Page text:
I don’t make the rules. I just enforce them.
The rallying cry of weenies and bureaucrats everywhere, this is Lousy Managerese for “I try to kiss the appropriate tushes whenever I can; it’s actually my career strategy.” Everyone understands that their individual supervisors didn’t make the policies. We still expect them to voice an opinion, either “I’m sorry, I’m not going to bat for you/your idea” or “I love what you’re proposing, and I’m going to strategize how to get it sold upstairs.” That’s what a human being would say. Lousy managers delude themselves that there’s a setting on the dial halfway between Human and Zombie, but there isn’t.
If you don’t want the job I’ll find someone who does.
This is the mantra of the passive-aggressive lousy manager, who uses threats to keep his employees in line. The idea is that if you complain, you’re risking your job. This is the definition of fear-based management. Take any job to get away from a manager who says this, unless s/he’s quoting nineteen-forties movie dialogue.

This is the way we’ve always done it.
And God knows if it ain’t broke, don’t fix it.
In this economy, you’re lucky to have a job.
Sadly for lousy, fire-breathing managers everywhere, this isn’t true. Smart and capable people are in huge demand (Google the term “talent shortage” if you don’t believe me). Life is too short to work for cretins and reptiles. You are qualified and responsible, but not everyone will see what you bring. Only the people who get you, deserve you. Why waste your time with the rest?

About bambooinnovator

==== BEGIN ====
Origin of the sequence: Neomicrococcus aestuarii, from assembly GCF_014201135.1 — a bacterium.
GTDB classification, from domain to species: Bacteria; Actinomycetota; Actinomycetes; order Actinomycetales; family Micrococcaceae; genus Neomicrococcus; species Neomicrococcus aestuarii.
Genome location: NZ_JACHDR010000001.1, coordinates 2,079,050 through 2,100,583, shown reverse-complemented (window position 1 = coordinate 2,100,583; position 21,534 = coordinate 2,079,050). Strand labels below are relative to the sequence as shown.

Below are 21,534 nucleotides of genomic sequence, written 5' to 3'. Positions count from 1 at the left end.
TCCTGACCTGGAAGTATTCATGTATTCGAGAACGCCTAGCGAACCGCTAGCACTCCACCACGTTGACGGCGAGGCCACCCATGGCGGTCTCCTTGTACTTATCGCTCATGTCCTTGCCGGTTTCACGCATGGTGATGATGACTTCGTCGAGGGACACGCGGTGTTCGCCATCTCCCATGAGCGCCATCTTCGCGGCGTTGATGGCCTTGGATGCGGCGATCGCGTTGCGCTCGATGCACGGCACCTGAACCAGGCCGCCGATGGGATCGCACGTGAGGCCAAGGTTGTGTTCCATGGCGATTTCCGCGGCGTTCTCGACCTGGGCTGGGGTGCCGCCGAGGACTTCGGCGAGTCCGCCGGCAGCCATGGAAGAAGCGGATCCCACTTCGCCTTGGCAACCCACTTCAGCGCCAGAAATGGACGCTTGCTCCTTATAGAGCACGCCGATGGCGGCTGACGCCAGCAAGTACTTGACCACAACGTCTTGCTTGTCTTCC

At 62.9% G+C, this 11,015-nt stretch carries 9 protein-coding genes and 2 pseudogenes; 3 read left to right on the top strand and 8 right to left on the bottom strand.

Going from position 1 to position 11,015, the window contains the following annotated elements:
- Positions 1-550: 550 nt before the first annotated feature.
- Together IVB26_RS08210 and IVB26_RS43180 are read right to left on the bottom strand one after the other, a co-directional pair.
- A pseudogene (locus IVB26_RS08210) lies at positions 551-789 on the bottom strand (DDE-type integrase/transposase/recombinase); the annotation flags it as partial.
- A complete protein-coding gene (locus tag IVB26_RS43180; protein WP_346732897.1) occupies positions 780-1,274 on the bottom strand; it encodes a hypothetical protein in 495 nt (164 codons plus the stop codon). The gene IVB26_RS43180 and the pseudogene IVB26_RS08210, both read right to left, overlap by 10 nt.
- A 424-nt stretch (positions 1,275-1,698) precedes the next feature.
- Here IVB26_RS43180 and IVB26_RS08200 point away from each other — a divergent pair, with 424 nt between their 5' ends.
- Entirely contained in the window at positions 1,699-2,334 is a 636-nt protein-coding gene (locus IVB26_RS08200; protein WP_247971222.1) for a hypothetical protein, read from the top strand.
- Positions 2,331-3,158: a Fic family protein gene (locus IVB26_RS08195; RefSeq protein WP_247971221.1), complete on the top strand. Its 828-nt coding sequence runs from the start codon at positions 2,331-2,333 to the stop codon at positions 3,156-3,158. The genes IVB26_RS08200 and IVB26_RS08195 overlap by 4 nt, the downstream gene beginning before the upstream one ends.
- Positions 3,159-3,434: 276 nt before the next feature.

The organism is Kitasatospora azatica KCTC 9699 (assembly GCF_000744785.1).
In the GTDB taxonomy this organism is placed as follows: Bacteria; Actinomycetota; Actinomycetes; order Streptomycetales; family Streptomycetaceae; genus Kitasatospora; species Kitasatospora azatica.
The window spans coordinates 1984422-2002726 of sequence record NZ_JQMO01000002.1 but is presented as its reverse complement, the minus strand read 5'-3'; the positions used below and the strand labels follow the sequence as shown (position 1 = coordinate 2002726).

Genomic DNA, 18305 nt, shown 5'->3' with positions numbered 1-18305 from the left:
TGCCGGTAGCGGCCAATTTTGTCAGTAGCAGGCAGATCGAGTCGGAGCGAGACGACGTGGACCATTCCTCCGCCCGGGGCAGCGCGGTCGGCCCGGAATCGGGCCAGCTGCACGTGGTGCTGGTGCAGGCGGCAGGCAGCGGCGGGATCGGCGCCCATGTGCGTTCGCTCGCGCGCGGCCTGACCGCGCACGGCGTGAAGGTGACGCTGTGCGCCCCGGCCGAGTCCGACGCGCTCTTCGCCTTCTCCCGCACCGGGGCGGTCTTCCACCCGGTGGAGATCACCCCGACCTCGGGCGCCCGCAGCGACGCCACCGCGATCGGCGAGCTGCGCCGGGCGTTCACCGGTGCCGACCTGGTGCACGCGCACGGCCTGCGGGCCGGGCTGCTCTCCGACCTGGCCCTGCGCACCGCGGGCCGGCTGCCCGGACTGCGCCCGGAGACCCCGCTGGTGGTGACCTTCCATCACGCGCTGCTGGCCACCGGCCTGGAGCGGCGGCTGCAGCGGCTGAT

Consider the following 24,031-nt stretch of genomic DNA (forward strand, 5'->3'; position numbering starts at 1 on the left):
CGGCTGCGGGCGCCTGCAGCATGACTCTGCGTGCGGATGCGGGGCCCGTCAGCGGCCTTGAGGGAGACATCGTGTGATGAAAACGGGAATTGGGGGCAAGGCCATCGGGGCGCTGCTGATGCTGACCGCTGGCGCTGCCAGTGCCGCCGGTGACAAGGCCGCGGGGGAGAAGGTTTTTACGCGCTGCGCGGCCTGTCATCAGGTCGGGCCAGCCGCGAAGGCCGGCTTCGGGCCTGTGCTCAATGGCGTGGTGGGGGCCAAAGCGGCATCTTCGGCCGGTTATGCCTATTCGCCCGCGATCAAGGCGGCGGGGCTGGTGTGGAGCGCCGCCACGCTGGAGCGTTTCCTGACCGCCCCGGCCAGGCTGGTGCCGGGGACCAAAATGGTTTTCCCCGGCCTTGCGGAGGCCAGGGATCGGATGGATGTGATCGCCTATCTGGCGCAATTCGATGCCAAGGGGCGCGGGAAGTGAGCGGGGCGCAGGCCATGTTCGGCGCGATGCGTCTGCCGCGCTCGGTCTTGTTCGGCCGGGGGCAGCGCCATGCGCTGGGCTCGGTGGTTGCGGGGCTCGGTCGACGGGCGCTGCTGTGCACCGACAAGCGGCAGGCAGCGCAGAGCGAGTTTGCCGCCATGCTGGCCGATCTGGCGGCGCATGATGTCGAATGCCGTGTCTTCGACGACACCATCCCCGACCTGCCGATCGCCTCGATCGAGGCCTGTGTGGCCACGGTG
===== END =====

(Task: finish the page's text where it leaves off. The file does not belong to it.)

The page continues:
Kee Koon Boon (“KB”) is the co-founder and director of HERO Investment Management which provides specialized fund management and investment advisory services to the ARCHEA Asia HERO Innovators Fund (www.heroinnovator.com), the only Asian SMID-cap tech-focused fund in the industry. KB is an internationally featured investor rooted in the principles of value investing for over a decade as a fund manager and analyst in the Asian capital markets who started his career at a boutique hedge fund in Singapore where he was with the firm since 2002 and was also part of the core investment committee in significantly outperforming the index in the 10-year-plus-old flagship Asian fund. He was also the portfolio manager for Asia-Pacific equities at Korea’s largest mutual fund company. Prior to setting up the H.E.R.O. Innovators Fund, KB was the Chief Investment Officer & CEO of a Singapore Registered Fund Management Company (RFMC) where he is responsible for listed Asian equity investments. KB had taught accounting at the Singapore Management University (SMU) as a faculty member and also pioneered the 15-week course on Accounting Fraud in Asia as an official module at SMU. KB remains grateful and honored to be invited by Singapore’s financial regulator Monetary Authority of Singapore (MAS) to present to their top management team about implementing a world’s first fact-based forward-looking fraud detection framework to bring about benefits for the capital markets in Singapore and for the public and investment community. KB also served the community in sharing his insights in writing articles about value investing and corporate governance in the media that include Business Times, Straits Times, Jakarta Post, Manual of Ideas, Investopedia, TedXWallStreet. He had also presented in top investment, banking and finance conferences in America, Italy, Sydney, Cape Town, HK, China. He has trained CEOs, entrepreneurs, CFOs, management executives in business strategy & business model innovation in Singapore, HK and China.